“In an effort to suppress this unfavourable dialogue about the company, Landmark, like Erhard before it, has repeatedly used litigation and threats of litigation as an improper tool to silence its vocal public critics” [21].

The litigious nature of these organisations possibly explains why Palahniuk and Fincher commented on this industry through a veiled metaphor, and not more openly. In Postcards from the future: The Chuck Palahniuk documentary, Palahniuk notes how fiction can be used to remark on topics that cannot be spoken about freely. It is conceivable that, through Fight Club, he was saying something that it is difficult for society to talk out loud about:

“Horror is always creating a monster that stands for something that society can’t talk out loud about. The Frankenstein monster was about the industrial revolution…” – Chuck Palahniuk [22]

Given the psychological brutality of LGATs, one might ask why anyone would willingly participate. LGATs promise participants “transformation” (or “enlightenment”) and, as a result of significant stress, maintained for a few days and then abruptly removed, most participants experience a powerful transient state of confidence, euphoria, and of seeing the world in a new way [23]:

“Afterwards, participants have attested to feeling ‘awesome’ and experiencing an emotional high that lasted for days. Some say they had to use special ‘grounding’ procedures just to carry on with normal life after this transcending experience” [14, p. 198].

Few participants understand that their state of mind is related to altered neurotransmitter levels and that the “one-size-fits-all” approach used by LGATs causes serious psychological harm to a (not insignificant) portion of the participants. In Dr Singer’s book, she provides evidence of psychotic breakdowns, suicides, PTSD, phobias, cognitive difficulties and stress-related illnesses experienced by some. Of relevance to this analysis, Singer [14], like Fisher [16], asserts that LGATs are well-aware that some participants react very badly to their processes, but that they choose to pay these people off in the event of a disaster, rather than adequately warning future participants of the risks:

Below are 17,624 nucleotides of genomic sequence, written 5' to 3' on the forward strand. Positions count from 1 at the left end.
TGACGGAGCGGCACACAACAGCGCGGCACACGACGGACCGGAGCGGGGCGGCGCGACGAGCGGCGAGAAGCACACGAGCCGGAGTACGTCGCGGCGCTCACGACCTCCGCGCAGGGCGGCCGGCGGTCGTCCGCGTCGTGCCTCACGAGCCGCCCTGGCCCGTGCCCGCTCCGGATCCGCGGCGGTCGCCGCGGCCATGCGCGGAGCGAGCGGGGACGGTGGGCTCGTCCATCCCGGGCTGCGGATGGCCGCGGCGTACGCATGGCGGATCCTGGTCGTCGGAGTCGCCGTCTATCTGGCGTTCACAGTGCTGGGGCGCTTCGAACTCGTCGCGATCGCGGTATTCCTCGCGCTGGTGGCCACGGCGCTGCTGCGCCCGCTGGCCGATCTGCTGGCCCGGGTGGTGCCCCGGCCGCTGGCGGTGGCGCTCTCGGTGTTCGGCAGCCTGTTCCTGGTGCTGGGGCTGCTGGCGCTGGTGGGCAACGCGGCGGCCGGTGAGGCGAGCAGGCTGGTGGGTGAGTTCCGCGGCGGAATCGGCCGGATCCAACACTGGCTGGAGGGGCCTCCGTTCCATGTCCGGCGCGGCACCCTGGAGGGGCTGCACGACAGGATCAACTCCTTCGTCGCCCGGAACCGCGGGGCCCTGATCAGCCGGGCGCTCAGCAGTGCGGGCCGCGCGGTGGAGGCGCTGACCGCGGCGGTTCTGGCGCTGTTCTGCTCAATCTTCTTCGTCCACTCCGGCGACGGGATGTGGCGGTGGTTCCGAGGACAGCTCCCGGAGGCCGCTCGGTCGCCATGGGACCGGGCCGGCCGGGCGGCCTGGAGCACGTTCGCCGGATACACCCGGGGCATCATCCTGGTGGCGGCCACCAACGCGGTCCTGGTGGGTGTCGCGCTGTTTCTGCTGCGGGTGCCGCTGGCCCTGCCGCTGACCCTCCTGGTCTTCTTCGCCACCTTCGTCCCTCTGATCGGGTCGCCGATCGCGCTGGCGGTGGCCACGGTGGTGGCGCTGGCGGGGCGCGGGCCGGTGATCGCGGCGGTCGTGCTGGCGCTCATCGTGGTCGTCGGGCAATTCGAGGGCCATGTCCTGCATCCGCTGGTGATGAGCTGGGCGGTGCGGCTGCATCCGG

“Although she had no history of psychiatric illness prior to the Lifespring training, afterward Jane underwent a period of growing depression that culminated in multiple suicide attempts. She was hospitalized for three years and remains on medication. Jane sued Lifespring and the case was settled for a large amount” [14, pp. 203-204].

1.2. Chuck Palahniuk’s participation in The Forum

In an interview with Sean O’Hagan of The Guardian in 2005, Palahniuk explains how he participated in “Landmark”, and how it gave him the confidence to quit his job and face his fear:

“A casual visit to a ‘group awareness’ seminar conducted by the Landmark Forum, an organisation that uses ideas based on controversial ‘est’ therapy, was, he says, his ‘big epiphany moment’.

‘I was 26 when I did the seminar, convinced the world was out to burn me at every turn. If it wasn’t for that seminar, I wouldn’t be a writer’” [2].

Likewise, Believer Magazine insists that his decision to write was inspired by the Landmark Forum:

“In 1989, a man named Chuck Palahniuk enrolled in a Landmark Forum workshop [A]. He was twenty-six years old and, like many of his co-participants, struggling with his life and what to do with it. Despite his lack of vocational direction, Palahniuk had no problem navigating his way to the closest exit after the first forty-five minutes of the workshop, repelled by the program’s cultiness and rigidity. Later that day, however, he returned to complete the training, and that night began writing what would become his best-selling book, Fight Club…[3].